Of course every biblical theologian is a dispensationalist insofar as she recognizes that God works in different eras or dispensations in history. Two of our authors, Craig Blaising and Darrell Bock, are originators of the “progressive dispensationalist” school.
This disclaimer also serves to preempt any association with dispensationalism by Blaising and Bock by essentially saying “Well, I know that they are appealing to dispensationalism era frameworks, but everyone does that.”
Finally, there are some common misunderstandings and misrepresentations that are levied against non-dispensationalism schools of thought (particularly Covenant Theology) by dispensationalists that are also rehearsed by McDermott. The first is the Straw Man idea that other branches of Christianity think God abandoned his covenant with national Israel. Commending dispensationalism he writes:
For a century before the Holocaust, dispensationalists were among the few Christians who recognized that God’s covenant with Israel did not stop in AD 33 or 30 (13-14).
Related to this claim is the use of the term Supersessionism. A more academic flavor for the commonly used term Replacement Theoloy, supersessionism refers to the idea that other branches of theology, particularly Covenant Theology, holds that “the Christian church has superseded or replaced Israel as the locus of the covenant that God has made with his people (27).” I would be remiss to not note here that this is not at all what Covenant Theology holds. Rather, Covenant Theology holds that the locus of the covenant God has made with his people has always been with the Church. The Church exists both within Old Testament National Israel, and outside of it. However, at this point I only note this to demonstrate that McDermott is following the same lines of thought and argumentation as dispensationalists do, both classic and progressive. Beyond this, the very thesis of the book is to displace Supercessionism (26-27).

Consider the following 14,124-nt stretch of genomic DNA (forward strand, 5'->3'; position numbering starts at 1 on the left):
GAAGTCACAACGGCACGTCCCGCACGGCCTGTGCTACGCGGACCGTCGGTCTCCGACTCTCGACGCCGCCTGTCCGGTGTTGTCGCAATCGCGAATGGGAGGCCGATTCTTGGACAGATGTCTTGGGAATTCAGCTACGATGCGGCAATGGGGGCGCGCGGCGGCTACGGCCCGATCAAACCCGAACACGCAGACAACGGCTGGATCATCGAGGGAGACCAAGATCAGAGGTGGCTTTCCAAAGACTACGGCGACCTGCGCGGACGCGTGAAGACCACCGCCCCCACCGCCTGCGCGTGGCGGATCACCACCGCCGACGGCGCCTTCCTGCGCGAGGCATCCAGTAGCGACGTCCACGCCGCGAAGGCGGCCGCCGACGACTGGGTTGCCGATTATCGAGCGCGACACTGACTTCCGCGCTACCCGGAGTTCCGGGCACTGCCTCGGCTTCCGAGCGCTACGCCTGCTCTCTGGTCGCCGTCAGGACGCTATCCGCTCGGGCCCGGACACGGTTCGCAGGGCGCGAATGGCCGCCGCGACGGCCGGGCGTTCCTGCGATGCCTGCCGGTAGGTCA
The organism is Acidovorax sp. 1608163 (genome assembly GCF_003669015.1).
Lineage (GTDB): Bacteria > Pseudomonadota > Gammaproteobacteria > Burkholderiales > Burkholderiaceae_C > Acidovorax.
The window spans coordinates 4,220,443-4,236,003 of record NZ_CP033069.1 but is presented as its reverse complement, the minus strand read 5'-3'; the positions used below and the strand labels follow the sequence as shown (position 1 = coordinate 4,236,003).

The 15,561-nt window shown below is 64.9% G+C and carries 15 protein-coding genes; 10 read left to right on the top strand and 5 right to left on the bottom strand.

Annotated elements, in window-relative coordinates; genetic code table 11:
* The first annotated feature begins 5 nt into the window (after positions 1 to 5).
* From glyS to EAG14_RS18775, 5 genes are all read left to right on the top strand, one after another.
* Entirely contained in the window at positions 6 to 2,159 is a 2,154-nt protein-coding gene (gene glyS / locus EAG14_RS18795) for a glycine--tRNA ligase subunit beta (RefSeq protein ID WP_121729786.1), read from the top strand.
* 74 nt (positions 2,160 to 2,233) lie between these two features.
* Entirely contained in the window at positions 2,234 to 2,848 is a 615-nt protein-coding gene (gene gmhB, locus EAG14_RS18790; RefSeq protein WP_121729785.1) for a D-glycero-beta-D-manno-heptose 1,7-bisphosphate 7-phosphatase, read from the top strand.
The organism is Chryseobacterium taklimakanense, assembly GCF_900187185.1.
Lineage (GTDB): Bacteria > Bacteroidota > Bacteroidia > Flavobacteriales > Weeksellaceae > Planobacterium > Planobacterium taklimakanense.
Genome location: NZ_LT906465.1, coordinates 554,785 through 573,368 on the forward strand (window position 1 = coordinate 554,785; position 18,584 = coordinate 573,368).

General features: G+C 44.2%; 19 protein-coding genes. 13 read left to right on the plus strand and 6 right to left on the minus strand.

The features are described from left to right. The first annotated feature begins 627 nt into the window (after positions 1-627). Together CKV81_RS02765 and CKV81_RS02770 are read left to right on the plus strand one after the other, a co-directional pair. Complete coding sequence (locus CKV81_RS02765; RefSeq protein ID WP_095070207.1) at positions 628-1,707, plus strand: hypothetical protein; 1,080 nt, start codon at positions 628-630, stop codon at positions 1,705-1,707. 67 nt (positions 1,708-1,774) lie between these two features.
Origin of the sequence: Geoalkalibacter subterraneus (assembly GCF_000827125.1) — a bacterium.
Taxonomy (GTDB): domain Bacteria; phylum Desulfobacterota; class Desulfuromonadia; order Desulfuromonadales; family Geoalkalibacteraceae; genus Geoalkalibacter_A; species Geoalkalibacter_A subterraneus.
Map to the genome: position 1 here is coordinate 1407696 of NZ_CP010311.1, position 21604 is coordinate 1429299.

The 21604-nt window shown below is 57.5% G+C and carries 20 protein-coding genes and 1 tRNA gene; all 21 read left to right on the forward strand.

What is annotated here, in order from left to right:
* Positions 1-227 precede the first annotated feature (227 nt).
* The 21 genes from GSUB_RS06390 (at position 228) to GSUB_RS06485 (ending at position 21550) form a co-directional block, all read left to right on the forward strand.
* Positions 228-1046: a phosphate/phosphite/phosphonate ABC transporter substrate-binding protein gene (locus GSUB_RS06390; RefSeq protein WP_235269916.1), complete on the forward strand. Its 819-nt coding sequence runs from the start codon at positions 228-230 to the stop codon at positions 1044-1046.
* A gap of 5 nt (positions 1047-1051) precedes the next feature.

Finally, McDermott uses language that closely associates so-called Supersessionism with anti-Semitism. This again is part and parcel to the Dispensational argument that any theology which does not affirm a concrete literal fulfillment of God’s promises to Israel as the center of his covenant arrangement is systemically anti-Semitic. He closes his introduction with this stunning, albeit well written, paragraph:
In short, the New Christian Zionism hopes to alert scholars and other Christians to beware of the geographical-domestic temptation that anti-Zionism proffers. Supersessionist anti-Zionism proposes theology divorced from embodiment and physicality – a people without a land, a Jesus without his people and land and tradition, and the early church living, as it were, suspended in air above the Palestinian ground. It suggests that land, earth and territory do not matter to embodied human existence. It would not be stretching too much to say that it is ecclesiology and eschatology without incarnation (29).